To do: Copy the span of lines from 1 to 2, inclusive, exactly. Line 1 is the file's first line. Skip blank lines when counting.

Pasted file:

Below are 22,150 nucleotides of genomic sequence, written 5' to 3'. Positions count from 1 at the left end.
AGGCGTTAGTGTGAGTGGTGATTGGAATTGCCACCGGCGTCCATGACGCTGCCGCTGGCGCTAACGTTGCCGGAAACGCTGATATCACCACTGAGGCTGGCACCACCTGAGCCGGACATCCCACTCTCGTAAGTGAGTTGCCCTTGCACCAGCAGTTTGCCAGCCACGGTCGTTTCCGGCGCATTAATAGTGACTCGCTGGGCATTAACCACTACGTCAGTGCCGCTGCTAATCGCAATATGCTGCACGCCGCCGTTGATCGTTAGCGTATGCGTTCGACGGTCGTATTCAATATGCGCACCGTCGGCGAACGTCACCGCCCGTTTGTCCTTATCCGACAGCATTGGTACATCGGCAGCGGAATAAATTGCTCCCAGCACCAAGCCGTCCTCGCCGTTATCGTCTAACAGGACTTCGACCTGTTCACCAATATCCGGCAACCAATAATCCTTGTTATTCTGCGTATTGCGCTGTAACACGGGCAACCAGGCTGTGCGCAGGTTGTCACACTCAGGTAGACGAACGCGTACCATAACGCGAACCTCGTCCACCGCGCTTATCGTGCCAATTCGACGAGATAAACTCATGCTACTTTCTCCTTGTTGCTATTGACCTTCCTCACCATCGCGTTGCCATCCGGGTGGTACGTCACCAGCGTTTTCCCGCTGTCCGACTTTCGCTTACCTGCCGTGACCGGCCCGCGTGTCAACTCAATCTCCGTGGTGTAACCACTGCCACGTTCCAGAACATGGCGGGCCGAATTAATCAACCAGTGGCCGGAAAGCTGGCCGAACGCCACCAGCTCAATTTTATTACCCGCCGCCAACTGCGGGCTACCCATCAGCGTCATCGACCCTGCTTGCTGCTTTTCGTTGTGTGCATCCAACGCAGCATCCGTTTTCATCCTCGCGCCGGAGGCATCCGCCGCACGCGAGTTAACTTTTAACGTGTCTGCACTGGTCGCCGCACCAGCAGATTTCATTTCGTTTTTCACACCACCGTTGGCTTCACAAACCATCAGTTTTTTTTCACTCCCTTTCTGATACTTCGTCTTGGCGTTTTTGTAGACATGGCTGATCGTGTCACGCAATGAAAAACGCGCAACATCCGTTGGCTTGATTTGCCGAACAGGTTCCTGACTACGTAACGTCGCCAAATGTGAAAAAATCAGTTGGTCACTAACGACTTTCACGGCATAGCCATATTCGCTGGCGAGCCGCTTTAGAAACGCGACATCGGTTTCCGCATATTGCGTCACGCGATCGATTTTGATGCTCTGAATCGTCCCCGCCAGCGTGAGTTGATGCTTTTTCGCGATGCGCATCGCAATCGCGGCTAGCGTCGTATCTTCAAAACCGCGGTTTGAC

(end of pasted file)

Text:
Below are 22,150 nucleotides of genomic sequence, written 5' to 3'. Positions count from 1 at the left end.
AGGCGTTAGTGTGAGTGGTGATTGGAATTGCCACCGGCGTCCATGACGCTGCCGCTGGCGCTAACGTTGCCGGAAACGCTGATATCACCACTGAGGCTGGCACCACCTGAGCCGGACATCCCACTCTCGTAAGTGAGTTGCCCTTGCACCAGCAGTTTGCCAGCCACGGTCGTTTCCGGCGCATTAATAGTGACTCGCTGGGCATTAACCACTACGTCAGTGCCGCTGCTAATCGCAATATGCTGCACGCCGCCGTTGATCGTTAGCGTATGCGTTCGACGGTCGTATTCAATATGCGCACCGTCGGCGAACGTCACCGCCCGTTTGTCCTTATCCGACAGCATTGGTACATCGGCAGCGGAATAAATTGCTCCCAGCACCAAGCCGTCCTCGCCGTTATCGTCTAACAGGACTTCGACCTGTTCACCAATATCCGGCAACCAATAATCCTTGTTATTCTGCGTATTGCGCTGTAACACGGGCAACCAGGCTGTGCGCAGGTTGTCACACTCAGGTAGACGAACGCGTACCATAACGCGAACCTCGTCCACCGCGCTTATCGTGCCAATTCGACGAGATAAACTCATGCTACTTTCTCCTTGTTGCTATTGACCTTCCTCACCATCGCGTTGCCATCCGGGTGGTACGTCACCAGCGTTTTCCCGCTGTCCGACTTTCGCTTACCTGCCGTGACCGGCCCGCGTGTCAACTCAATCTCCGTGGTGTAACCACTGCCACGTTCCAGAACATGGCGGGCCGAATTAATCAACCAGTGGCCGGAAAGCTGGCCGAACGCCACCAGCTCAATTTTATTACCCGCCGCCAACTGCGGGCTACCCATCAGCGTCATCGACCCTGCTTGCTGCTTTTCGTTGTGTGCATCCAACGCAGCATCCGTTTTCATCCTCGCGCCGGAGGCATCCGCCGCACGCGAGTTAACTTTTAACGTGTCTGCACTGGTCGCCGCACCAGCAGATTTCATTTCGTTTTTCACACCACCGTTGGCTTCACAAACCATCAGTTTTTTTTCACTCCCTTTCTGATACTTCGTCTTGGCGTTTTTGTAGACATGGCTGATCGTGTCACGCAATGAAAAACGCGCAACATCCGTTGGCTTGATTTGCCGAACAGGTTCCTGACTACGTAACGTCGCCAAATGTGAAAAAATCAGTTGGTCACTAACGACTTTCACGGCATAGCCATATTCGCTGGCGAGCCGCTTTAGAAACGCGACATCGGTTTCCGCATATTGCGTCACGCGATCGATTTTGATGCTCTGAATCGTCCCCGCCAGCGTGAGTTGATGCTTTTTCGCGATGCGCATCGCAATCGCGGCTAGCGTCGTATCTTCAAAACCGCGGTTTGAC